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For a particular cylindrical beam that is bent and twisted, its bending stiffness is found to increase with twist. I have a limited knowledge of continuum mechanics. Can the theory explain this, without introducing an ad hoc bending stiffness? For example, can twist-bending coupling explain it? If yes, how?

This is motivated by this paper where a biological polymer in bacteria is found to stiffen when twisted (and the controlled mechanical failure of this element is amazingly used by the organism to better move and survive). Of course a complex polymer is not a continuum beam, but here I wonder if continuum theory can be used, forgetting the microscopic structural details.

Also, do you know other examples where this stiffening occurs?

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    $\begingroup$ "For a particular cylindrical beam that is bent and twisted, its bending stiffness is found to increase with twist." Are you basing this only on the linked report of the bacterial hook or also on other reports? In elastic continuum beam theory, torsional shear is uncoupled with bending stiffness. $\endgroup$ Nov 17 '20 at 18:07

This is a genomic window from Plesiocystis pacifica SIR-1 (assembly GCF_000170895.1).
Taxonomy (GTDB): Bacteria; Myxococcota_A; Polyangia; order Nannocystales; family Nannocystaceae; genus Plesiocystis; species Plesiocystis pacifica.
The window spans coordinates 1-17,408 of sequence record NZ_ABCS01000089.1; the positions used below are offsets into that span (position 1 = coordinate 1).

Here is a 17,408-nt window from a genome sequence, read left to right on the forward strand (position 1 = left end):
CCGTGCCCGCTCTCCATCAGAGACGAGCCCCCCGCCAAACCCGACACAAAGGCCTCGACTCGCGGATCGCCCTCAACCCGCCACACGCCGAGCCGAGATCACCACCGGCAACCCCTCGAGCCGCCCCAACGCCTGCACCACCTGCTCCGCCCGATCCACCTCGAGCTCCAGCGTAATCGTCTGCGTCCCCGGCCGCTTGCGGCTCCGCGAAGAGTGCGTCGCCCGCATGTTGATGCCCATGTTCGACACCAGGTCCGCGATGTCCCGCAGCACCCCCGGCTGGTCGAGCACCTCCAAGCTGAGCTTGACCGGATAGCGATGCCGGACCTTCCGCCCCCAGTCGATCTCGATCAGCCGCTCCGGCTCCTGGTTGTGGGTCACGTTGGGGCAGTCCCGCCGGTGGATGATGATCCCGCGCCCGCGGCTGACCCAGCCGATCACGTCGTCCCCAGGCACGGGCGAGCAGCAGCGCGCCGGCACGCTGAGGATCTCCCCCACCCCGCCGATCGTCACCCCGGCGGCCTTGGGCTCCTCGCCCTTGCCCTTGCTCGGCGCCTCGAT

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    $\begingroup$ @Chemomechanics yes, the bacterial hook is the "particular" beam I refer to, and it's the only one I know (I ask if more examples are known). My question could be rephrased as "torsion and bending are uncoupled, how can one extend the theory to couple them?" $\endgroup$
    – scrx2
    Nov 17 '20 at 19:19
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    $\begingroup$ One possibility is implied in Block et al.'s "Compliance of bacterial flagella measured with optical tweezers" (which is cited by Son et al.): Actual molecules exhibit steric hindrance during torsion that increases the cross-sectional area and therefore the area moment of inertia. This isn't considered in standard beam theory, in which torsional deformation is considered isochoric. $\endgroup$ Nov 18 '20 at 6:58
  • $\begingroup$ one extra question: would you say that a beam where this stiffening occurs is necessarily a non linear element? $\endgroup$
    – scrx2
    May 25 at 7:25
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    $\begingroup$ Agreed; the bending is approximately linear for any given twist. But the outcome from twist and bending is not order independent; bending followed by twist isn’t identical to twist followed by bending (i.e., this loading doesn’t commute). I think your colleagues are using “nonlinear” somewhat loosely. $\endgroup$ May 26 at 16:24

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